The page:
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Do Free-Ranging Common Nighthawks Enter Torpor?
Mitchell C. Firman, R. Mark Brigham and Robert M. R. Barclay
Vol. 95, No. 1 (Feb., 1993), pp. 157-162
Published by: Cooper Ornithological Society
Stable URL: http://www.jstor.org/stable/1369397
Page Count: 6
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There is conflicting evidence as to whether Common Nighthawks (Chordeiles minor) can enter torpor. The purpose of this study was to determine if torpor is used by free-ranging individuals under natural conditions. Nighthawks were monitored from June until August 1990 near Okanagan Falls, British Columbia, using temperature sensitive radiotransmitters. Record-high precipitation in 1990 apparently stressed the birds energetically by preventing foraging during poor weather and by reducing the abundance of the main prey item, caddisflies (Trichoptera). Energetic stress was manifested in several ways. Compared to previous years, nighthawks foraged diurnally, changed foraging habitats resulting in a broadening of the diet, and increased the duration of foraging periods. Furthermore, two tagged birds died, apparently of starvation. Despite indications that 1990 was a stressful year, the temperature of nighthawks never fell below homeothermic levels. If nighthawks are physiologically capable of entering torpor, an energetically stressful year would be expected to induce it. Our observations support the idea that they are not physiologically adapted to enter torpor as a means of energy conservation.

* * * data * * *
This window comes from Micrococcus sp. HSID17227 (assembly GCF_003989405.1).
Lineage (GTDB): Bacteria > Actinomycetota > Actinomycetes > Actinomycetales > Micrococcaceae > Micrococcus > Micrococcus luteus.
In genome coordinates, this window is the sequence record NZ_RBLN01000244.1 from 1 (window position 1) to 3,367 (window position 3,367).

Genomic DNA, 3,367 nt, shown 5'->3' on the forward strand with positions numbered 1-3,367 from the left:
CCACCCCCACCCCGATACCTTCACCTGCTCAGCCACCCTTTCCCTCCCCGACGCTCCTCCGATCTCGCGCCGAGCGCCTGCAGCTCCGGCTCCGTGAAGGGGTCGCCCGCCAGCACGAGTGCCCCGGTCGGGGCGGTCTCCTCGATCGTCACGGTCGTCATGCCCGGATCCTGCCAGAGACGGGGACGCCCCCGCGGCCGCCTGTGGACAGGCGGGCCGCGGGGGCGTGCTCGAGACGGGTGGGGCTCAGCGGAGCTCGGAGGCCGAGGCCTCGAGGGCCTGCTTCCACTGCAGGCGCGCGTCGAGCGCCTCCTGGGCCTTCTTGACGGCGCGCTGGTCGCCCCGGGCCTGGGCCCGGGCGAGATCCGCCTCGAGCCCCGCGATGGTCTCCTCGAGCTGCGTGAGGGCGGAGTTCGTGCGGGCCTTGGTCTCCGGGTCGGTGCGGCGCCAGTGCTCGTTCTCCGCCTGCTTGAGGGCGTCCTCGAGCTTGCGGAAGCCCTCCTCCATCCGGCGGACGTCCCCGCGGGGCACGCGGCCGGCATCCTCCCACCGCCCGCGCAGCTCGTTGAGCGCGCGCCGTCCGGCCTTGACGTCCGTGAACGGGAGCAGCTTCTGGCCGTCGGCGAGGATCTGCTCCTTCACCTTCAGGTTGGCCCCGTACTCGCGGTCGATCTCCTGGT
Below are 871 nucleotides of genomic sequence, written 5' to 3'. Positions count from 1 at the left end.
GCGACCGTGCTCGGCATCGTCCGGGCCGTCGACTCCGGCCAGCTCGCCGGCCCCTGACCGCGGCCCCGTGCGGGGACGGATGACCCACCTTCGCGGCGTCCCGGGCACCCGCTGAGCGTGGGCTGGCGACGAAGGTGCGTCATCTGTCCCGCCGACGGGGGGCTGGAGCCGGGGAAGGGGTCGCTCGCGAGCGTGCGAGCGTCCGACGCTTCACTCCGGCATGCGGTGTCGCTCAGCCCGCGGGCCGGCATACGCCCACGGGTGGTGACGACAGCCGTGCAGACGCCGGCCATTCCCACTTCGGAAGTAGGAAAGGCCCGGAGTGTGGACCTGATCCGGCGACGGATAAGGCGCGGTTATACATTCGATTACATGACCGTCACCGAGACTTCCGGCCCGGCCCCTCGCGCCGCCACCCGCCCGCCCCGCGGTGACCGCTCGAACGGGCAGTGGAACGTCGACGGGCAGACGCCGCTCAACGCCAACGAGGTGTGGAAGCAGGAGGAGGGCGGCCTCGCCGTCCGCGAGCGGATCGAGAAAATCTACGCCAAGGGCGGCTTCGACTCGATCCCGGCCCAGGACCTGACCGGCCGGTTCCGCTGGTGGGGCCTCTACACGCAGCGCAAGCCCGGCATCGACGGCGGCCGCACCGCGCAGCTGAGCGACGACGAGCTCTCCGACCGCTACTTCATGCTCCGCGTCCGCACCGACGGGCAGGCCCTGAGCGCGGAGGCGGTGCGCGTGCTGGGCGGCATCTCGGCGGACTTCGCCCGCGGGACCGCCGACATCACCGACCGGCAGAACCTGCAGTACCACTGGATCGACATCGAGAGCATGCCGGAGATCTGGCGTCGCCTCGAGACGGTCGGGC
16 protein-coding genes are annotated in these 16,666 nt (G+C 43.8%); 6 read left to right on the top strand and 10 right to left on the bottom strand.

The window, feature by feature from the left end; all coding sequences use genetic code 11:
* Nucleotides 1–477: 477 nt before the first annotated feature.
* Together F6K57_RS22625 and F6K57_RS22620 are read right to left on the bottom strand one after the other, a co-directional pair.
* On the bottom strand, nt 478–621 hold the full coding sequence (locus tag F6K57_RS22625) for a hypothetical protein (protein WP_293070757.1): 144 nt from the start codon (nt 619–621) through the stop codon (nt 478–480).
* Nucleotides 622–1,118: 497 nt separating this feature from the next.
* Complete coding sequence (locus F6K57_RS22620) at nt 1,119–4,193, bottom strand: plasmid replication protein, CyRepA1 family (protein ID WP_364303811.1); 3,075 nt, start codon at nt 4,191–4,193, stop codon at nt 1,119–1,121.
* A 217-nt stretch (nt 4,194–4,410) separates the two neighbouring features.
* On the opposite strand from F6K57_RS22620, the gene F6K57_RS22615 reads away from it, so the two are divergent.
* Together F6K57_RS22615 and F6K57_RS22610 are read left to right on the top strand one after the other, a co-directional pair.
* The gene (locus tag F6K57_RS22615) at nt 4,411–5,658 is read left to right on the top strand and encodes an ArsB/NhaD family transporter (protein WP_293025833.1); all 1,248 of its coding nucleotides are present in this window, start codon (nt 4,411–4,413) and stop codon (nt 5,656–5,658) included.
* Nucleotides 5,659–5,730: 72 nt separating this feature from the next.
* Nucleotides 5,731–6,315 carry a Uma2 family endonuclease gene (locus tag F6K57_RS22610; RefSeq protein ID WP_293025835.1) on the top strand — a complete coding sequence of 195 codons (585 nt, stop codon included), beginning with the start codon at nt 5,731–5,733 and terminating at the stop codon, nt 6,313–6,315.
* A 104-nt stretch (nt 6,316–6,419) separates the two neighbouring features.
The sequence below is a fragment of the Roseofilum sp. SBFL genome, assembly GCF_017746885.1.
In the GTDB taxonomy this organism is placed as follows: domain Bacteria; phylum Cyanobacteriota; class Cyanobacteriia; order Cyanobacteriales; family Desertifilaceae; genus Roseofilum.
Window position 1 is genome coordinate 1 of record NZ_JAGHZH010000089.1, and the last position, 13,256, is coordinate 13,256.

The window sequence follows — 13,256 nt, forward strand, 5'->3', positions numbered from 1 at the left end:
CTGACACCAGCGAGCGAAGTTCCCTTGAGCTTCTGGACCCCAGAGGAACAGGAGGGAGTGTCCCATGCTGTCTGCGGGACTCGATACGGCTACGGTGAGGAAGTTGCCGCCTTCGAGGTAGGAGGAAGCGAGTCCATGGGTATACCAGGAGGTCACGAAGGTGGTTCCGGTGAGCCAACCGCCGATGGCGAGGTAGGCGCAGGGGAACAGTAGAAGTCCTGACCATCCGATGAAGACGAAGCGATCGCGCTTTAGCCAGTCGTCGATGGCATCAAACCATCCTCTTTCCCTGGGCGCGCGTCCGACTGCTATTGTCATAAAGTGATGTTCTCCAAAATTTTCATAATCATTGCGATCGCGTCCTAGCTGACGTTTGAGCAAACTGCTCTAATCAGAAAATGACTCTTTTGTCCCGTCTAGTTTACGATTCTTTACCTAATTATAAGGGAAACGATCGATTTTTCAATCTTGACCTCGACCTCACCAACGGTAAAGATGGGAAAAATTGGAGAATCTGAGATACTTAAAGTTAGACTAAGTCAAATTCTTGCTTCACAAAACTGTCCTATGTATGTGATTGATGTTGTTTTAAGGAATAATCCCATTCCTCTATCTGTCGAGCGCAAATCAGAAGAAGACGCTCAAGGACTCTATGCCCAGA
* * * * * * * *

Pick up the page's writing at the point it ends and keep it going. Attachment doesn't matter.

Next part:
The Condor © 1993 Cooper Ornithological Society